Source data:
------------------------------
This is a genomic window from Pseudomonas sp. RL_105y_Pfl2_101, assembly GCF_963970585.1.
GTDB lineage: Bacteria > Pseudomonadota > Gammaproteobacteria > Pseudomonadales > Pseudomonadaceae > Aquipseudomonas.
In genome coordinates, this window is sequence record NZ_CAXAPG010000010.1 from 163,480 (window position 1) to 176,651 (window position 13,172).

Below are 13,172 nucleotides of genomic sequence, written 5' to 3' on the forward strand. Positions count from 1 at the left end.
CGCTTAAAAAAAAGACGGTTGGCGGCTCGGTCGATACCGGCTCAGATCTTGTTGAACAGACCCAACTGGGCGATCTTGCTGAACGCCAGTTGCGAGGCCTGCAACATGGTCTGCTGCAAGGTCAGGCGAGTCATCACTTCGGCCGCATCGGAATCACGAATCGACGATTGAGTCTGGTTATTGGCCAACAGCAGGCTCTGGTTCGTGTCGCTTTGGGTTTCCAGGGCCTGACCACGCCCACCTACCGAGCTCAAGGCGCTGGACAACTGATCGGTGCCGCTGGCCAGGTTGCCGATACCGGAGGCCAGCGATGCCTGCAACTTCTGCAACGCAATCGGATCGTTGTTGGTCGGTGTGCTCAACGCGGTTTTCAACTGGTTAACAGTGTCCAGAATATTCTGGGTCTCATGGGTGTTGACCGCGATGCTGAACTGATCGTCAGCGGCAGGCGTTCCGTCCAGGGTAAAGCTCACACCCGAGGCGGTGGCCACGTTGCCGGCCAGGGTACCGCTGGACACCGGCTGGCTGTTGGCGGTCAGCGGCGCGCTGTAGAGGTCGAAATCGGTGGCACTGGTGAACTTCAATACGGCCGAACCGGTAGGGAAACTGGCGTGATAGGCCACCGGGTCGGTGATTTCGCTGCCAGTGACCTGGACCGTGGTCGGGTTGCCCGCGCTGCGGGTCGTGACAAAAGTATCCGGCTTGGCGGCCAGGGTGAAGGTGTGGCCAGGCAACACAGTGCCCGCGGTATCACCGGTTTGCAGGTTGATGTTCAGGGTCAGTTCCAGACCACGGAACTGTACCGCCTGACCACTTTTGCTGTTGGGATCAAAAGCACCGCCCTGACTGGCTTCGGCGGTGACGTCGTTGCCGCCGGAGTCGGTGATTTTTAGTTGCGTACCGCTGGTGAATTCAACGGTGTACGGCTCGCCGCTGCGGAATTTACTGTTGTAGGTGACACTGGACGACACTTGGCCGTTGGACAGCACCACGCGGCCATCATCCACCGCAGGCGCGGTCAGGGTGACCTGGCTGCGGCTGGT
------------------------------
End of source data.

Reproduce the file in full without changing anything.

This is a genomic window from Pseudomonas sp. RL_105y_Pfl2_101, assembly GCF_963970585.1.
GTDB lineage: Bacteria > Pseudomonadota > Gammaproteobacteria > Pseudomonadales > Pseudomonadaceae > Aquipseudomonas.
In genome coordinates, this window is sequence record NZ_CAXAPG010000010.1 from 163,480 (window position 1) to 176,651 (window position 13,172).

Below are 13,172 nucleotides of genomic sequence, written 5' to 3' on the forward strand. Positions count from 1 at the left end.
CGCTTAAAAAAAAGACGGTTGGCGGCTCGGTCGATACCGGCTCAGATCTTGTTGAACAGACCCAACTGGGCGATCTTGCTGAACGCCAGTTGCGAGGCCTGCAACATGGTCTGCTGCAAGGTCAGGCGAGTCATCACTTCGGCCGCATCGGAATCACGAATCGACGATTGAGTCTGGTTATTGGCCAACAGCAGGCTCTGGTTCGTGTCGCTTTGGGTTTCCAGGGCCTGACCACGCCCACCTACCGAGCTCAAGGCGCTGGACAACTGATCGGTGCCGCTGGCCAGGTTGCCGATACCGGAGGCCAGCGATGCCTGCAACTTCTGCAACGCAATCGGATCGTTGTTGGTCGGTGTGCTCAACGCGGTTTTCAACTGGTTAACAGTGTCCAGAATATTCTGGGTCTCATGGGTGTTGACCGCGATGCTGAACTGATCGTCAGCGGCAGGCGTTCCGTCCAGGGTAAAGCTCACACCCGAGGCGGTGGCCACGTTGCCGGCCAGGGTACCGCTGGACACCGGCTGGCTGTTGGCGGTCAGCGGCGCGCTGTAGAGGTCGAAATCGGTGGCACTGGTGAACTTCAATACGGCCGAACCGGTAGGGAAACTGGCGTGATAGGCCACCGGGTCGGTGATTTCGCTGCCAGTGACCTGGACCGTGGTCGGGTTGCCCGCGCTGCGGGTCGTGACAAAAGTATCCGGCTTGGCGGCCAGGGTGAAGGTGTGGCCAGGCAACACAGTGCCCGCGGTATCACCGGTTTGCAGGTTGATGTTCAGGGTCAGTTCCAGACCACGGAACTGTACCGCCTGACCACTTTTGCTGTTGGGATCAAAAGCACCGCCCTGACTGGCTTCGGCGGTGACGTCGTTGCCGCCGGAGTCGGTGATTTTTAGTTGCGTACCGCTGGTGAATTCAACGGTGTACGGCTCGCCGCTGCGGAATTTACTGTTGTAGGTGACACTGGACGACACTTGGCCGTTGGACAGCACCACGCGGCCATCATCCACCGCAGGCGCGGTCAGGGTGACCTGGCTGCGGCTGGT